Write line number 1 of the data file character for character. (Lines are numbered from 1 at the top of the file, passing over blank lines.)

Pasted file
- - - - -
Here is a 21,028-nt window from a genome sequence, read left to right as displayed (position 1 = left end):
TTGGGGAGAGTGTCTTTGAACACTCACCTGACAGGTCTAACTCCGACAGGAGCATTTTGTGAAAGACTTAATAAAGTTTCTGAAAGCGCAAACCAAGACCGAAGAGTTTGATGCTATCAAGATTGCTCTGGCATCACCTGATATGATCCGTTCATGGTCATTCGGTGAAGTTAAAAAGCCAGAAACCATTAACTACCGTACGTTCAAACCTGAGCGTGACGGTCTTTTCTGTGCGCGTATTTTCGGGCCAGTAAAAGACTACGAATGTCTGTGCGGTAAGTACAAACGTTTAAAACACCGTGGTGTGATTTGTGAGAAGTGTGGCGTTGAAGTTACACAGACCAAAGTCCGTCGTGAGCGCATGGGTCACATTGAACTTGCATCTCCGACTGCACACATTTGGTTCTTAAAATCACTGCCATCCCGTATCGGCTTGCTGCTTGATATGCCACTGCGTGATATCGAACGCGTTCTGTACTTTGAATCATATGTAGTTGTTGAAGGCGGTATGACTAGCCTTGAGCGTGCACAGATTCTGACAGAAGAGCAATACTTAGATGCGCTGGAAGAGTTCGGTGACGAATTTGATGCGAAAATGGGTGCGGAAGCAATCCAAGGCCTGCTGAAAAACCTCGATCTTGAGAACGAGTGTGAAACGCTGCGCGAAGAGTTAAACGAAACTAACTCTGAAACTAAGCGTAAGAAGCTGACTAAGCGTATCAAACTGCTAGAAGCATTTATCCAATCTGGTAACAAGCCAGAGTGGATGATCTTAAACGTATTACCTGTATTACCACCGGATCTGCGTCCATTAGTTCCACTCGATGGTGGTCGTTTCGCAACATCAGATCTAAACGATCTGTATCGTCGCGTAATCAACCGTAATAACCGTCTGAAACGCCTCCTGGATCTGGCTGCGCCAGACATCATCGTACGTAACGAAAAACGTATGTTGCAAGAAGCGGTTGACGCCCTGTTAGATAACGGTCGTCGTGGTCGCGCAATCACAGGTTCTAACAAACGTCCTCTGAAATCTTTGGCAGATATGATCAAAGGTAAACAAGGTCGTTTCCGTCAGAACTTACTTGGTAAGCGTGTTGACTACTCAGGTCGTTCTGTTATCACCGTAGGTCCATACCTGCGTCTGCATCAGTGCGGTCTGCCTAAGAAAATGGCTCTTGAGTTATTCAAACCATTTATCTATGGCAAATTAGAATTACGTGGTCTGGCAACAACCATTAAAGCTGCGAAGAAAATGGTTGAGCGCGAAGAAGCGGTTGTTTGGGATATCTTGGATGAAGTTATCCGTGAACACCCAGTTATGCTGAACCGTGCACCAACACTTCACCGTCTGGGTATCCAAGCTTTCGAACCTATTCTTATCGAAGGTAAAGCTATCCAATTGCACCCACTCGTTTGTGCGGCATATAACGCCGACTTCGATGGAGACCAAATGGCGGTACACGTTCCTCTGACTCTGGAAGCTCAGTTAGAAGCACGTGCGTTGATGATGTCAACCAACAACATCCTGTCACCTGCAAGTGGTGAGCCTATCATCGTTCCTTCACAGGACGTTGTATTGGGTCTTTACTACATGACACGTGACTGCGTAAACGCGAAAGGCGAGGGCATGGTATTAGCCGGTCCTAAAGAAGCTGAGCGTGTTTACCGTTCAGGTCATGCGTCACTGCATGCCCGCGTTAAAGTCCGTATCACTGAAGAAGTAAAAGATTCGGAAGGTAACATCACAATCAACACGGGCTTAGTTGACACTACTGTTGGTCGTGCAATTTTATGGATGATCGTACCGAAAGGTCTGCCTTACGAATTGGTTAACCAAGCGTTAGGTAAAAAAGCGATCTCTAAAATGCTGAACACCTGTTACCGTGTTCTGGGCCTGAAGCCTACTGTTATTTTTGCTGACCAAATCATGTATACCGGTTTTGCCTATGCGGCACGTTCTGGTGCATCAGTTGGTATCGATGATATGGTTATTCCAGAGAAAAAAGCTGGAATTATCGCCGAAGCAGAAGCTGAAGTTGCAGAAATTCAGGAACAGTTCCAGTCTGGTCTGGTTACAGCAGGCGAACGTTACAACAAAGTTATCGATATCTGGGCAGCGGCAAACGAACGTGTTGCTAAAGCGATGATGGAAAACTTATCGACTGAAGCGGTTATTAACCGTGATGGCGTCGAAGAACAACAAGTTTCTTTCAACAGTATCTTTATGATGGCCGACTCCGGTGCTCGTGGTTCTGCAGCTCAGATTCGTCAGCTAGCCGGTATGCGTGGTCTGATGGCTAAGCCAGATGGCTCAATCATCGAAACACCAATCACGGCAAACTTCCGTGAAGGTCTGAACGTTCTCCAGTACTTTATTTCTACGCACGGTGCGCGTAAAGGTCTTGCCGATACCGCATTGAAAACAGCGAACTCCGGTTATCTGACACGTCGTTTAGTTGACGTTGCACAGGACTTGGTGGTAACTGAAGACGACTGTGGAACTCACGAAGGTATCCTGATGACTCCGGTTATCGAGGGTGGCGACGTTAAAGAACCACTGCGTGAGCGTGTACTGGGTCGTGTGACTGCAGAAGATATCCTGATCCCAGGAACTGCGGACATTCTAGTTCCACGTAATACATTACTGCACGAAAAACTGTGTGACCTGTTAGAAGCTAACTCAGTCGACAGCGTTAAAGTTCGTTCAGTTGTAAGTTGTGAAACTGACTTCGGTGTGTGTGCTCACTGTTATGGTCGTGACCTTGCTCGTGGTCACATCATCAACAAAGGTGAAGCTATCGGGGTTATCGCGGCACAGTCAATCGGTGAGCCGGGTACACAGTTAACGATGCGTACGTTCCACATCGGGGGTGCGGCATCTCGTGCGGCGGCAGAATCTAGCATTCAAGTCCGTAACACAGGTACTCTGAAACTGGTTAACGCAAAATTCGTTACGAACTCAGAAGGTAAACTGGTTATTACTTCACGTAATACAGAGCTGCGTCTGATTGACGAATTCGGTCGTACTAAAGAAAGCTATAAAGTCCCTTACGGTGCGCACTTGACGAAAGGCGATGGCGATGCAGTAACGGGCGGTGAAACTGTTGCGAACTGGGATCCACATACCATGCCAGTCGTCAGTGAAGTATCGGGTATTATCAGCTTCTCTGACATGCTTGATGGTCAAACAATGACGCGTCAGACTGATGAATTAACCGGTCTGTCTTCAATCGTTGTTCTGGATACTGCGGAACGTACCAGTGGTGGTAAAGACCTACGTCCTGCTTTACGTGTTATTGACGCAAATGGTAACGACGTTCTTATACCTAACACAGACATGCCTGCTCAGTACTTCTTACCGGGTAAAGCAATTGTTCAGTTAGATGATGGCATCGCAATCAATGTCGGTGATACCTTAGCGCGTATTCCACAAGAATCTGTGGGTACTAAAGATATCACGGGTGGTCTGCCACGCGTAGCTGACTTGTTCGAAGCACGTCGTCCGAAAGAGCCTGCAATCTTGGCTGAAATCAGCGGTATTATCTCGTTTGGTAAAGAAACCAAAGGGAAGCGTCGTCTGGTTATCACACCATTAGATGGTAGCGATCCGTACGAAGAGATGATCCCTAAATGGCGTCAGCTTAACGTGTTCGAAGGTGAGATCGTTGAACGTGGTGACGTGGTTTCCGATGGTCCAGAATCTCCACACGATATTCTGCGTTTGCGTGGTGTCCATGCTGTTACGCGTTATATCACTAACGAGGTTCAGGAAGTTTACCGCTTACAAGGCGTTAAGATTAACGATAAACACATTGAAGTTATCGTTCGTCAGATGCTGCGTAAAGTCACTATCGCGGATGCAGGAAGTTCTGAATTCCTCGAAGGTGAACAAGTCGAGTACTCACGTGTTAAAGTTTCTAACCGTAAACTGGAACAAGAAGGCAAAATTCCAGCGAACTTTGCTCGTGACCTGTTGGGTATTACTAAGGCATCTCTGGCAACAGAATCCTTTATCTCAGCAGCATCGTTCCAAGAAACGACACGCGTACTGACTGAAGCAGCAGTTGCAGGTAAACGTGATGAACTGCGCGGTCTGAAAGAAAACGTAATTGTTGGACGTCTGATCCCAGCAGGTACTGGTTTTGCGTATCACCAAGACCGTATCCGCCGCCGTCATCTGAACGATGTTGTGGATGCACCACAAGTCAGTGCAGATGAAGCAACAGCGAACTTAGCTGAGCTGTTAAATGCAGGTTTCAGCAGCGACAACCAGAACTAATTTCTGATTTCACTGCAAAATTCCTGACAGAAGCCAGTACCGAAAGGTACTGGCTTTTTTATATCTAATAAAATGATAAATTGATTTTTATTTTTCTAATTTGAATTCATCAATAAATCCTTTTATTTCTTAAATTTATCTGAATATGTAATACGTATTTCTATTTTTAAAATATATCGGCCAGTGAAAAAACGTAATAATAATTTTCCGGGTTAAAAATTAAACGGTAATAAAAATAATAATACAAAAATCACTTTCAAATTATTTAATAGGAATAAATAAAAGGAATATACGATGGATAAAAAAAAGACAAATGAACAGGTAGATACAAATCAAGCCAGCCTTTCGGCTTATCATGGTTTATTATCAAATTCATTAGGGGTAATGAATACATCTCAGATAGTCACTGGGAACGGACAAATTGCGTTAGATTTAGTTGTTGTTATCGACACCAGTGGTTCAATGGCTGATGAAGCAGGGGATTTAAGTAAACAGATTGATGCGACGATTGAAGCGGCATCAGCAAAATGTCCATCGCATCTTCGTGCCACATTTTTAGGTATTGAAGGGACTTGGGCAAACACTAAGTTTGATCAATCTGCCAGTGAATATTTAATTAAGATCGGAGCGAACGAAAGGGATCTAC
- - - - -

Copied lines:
Here is a 21,028-nt window from a genome sequence, read left to right as displayed (position 1 = left end):